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Moving Freight

The main use of Aotearoa New Zealand’s rail network is to move freight.


Rail transport is an important part of New Zealand’s transport network. Trains transport:

  • coal
  • milk
  • dairy products
  • wood and timber products
  • iron
  • steel meat.

Rail transport played a key role in developing New Zealand’s economy, opening access to inland areas. Rail allowed industries to move products between places and to major seaports for export.

New Zealand's rail network now links 50 towns and cities. Trains move about 16% of New Zealand's total freight. That equates to around 18 million tonnes of freight each year. Inter-island ferries connect the 4,128km track of both the North and South Islands.

Why isn’t more of our freight transported by rail?

Until the 1980s, government rules meant only rail could carry freight. Since this time trucks have become more popular. Trucks can take freight directly from one place to another and take less time than trains.

Sometimes trucks need to take freight from trains to get it where it needs to go.

New Zealand’s rail often has low speed limits because of the terrain. This makes trains slower than road vehicles.

Trains need to be loaded carefully so the weight is balanced, and wagons do not derail on steep corners.

The future

Although road truck size has increased, replacing the need for some freight trains, they are still able to carry more than trucks. New loading and braking technology will help trains to carry more wagons with more weight in the future.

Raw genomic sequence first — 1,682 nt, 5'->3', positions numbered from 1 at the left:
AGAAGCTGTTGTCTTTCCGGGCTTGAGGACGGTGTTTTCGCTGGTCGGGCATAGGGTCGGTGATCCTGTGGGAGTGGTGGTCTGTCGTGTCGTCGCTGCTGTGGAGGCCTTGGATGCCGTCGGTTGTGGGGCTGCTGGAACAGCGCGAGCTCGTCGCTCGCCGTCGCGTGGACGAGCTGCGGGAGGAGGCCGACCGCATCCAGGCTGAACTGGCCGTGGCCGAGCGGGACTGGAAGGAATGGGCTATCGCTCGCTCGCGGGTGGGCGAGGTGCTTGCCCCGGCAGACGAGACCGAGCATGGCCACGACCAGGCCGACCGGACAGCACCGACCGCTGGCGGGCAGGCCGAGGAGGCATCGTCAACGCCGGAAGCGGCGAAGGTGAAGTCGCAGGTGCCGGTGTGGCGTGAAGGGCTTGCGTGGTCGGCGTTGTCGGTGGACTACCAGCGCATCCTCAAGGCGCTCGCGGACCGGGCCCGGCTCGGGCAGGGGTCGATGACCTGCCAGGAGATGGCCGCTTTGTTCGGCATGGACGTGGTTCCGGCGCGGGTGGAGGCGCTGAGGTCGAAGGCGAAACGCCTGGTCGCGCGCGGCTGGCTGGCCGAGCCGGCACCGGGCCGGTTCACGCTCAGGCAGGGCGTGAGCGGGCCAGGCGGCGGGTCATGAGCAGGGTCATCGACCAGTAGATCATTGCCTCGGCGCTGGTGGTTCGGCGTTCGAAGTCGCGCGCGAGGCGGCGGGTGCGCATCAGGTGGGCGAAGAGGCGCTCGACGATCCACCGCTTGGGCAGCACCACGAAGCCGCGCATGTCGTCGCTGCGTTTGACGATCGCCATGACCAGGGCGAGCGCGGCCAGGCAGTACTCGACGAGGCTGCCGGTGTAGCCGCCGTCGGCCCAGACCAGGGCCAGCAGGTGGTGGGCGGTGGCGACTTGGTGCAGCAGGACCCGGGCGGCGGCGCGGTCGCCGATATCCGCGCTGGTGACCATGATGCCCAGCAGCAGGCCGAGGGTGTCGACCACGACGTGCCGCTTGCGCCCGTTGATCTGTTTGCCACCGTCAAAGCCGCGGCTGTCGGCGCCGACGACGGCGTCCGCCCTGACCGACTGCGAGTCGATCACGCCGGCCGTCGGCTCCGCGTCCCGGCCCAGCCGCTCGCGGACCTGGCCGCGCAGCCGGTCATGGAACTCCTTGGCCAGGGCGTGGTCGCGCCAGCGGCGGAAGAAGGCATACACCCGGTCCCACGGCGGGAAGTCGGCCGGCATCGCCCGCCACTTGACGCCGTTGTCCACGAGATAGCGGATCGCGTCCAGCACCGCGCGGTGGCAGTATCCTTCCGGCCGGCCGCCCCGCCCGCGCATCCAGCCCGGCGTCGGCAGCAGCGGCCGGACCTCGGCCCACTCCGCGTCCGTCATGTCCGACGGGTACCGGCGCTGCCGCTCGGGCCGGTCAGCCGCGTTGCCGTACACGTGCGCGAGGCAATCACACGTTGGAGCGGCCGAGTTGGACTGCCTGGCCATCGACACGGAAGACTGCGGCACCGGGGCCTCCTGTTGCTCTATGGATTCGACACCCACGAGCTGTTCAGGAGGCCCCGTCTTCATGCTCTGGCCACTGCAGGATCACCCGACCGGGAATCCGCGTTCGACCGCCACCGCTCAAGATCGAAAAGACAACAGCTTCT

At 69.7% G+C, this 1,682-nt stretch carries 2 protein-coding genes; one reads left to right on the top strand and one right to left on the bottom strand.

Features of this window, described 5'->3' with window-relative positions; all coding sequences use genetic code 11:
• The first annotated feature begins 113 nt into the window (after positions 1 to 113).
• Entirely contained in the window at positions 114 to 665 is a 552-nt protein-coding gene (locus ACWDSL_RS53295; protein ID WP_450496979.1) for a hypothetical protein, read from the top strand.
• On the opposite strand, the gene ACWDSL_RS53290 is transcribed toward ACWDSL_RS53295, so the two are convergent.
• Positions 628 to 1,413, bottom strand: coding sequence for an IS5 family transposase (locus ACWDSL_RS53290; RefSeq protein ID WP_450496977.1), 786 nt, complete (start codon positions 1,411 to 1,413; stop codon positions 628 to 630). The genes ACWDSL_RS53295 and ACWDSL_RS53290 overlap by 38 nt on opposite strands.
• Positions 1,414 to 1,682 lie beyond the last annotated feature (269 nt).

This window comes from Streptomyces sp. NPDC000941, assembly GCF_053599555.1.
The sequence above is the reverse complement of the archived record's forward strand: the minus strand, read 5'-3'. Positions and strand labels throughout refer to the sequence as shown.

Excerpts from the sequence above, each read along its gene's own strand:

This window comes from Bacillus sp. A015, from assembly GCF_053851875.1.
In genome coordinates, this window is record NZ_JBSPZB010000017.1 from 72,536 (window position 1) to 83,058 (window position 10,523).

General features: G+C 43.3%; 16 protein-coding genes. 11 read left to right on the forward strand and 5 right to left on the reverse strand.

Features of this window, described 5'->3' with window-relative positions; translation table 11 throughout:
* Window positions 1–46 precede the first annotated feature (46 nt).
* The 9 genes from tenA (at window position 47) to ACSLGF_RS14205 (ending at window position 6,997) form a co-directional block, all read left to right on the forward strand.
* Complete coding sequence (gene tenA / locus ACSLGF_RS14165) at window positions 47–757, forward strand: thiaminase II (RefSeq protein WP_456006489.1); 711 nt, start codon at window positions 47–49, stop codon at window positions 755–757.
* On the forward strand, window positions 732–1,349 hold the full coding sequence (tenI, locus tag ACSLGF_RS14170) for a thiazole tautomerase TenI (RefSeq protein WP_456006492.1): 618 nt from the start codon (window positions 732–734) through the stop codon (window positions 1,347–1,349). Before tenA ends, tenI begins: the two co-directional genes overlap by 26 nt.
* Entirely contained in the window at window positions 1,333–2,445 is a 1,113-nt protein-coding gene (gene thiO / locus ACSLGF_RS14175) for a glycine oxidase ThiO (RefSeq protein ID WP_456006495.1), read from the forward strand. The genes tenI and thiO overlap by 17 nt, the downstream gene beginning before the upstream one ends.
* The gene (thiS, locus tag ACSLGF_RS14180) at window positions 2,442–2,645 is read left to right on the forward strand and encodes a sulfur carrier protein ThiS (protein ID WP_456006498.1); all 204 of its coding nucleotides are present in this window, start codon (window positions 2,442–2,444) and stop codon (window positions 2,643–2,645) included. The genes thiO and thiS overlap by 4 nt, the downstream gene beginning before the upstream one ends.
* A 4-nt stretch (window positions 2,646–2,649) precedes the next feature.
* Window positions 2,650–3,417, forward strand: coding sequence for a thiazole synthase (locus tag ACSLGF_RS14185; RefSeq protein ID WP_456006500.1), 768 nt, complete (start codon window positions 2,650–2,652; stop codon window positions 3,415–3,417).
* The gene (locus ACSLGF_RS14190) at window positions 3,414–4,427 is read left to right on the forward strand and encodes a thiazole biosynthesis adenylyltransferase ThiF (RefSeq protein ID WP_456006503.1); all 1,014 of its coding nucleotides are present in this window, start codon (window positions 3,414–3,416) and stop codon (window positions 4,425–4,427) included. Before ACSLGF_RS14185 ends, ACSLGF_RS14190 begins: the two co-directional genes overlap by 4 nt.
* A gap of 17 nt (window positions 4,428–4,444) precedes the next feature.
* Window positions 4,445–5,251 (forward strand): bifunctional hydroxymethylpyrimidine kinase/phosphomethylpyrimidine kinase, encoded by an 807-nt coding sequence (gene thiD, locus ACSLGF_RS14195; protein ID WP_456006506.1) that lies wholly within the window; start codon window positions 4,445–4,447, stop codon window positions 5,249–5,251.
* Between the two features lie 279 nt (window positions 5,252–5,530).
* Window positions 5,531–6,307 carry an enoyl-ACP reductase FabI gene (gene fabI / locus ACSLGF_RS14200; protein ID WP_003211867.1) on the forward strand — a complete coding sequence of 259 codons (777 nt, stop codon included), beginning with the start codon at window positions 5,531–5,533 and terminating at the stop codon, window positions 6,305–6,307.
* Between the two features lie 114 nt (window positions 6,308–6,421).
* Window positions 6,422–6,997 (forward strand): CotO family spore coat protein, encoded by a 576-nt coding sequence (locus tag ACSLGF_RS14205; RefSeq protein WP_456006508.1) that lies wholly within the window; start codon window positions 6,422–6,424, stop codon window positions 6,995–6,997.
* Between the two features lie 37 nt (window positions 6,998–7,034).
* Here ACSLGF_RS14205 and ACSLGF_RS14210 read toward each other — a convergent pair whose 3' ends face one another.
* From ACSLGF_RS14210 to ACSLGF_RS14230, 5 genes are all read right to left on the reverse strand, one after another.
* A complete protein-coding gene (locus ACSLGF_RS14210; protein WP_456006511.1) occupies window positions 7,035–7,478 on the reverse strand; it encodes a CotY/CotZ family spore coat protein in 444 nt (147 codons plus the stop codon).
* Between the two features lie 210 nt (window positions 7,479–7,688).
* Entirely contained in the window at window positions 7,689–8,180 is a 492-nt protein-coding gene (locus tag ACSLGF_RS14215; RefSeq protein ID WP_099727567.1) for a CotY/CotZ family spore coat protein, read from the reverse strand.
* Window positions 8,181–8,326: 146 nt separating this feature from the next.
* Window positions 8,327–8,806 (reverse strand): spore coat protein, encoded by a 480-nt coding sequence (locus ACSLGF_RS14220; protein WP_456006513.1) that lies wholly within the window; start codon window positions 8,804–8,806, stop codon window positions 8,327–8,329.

Ready for a quiz? Try the Moving Freight interactive activity.

Staying Connected

Natural events such as earthquakes, floods and landslides can damage railway lines and roads. The 2016 Kaikōura earthquake damaged State Highway 1 and the rail link between Christchurch and Picton. There were 60 sites along this line needing major repairs. Some tunnels and bridges were damaged. Local communities struggled to keep going while cut off from the rest of the country. The rail link and highway were rebuilt. This event showed how important rail and road connections are.

Napier to Wairoa

Storms closed the rail link between Napier and Gisborne in 2012. The line was repaired and reopened between Napier and Wairoa in 2019. This line will transport logs from forest blocks. Moving logs by train could take up to 5,714 trucks a year off the road. It will also reduce carbon emissions by nearly 1300 tonnes.

Audio Māori keywords:

If you could build a new railway line where would it be and why?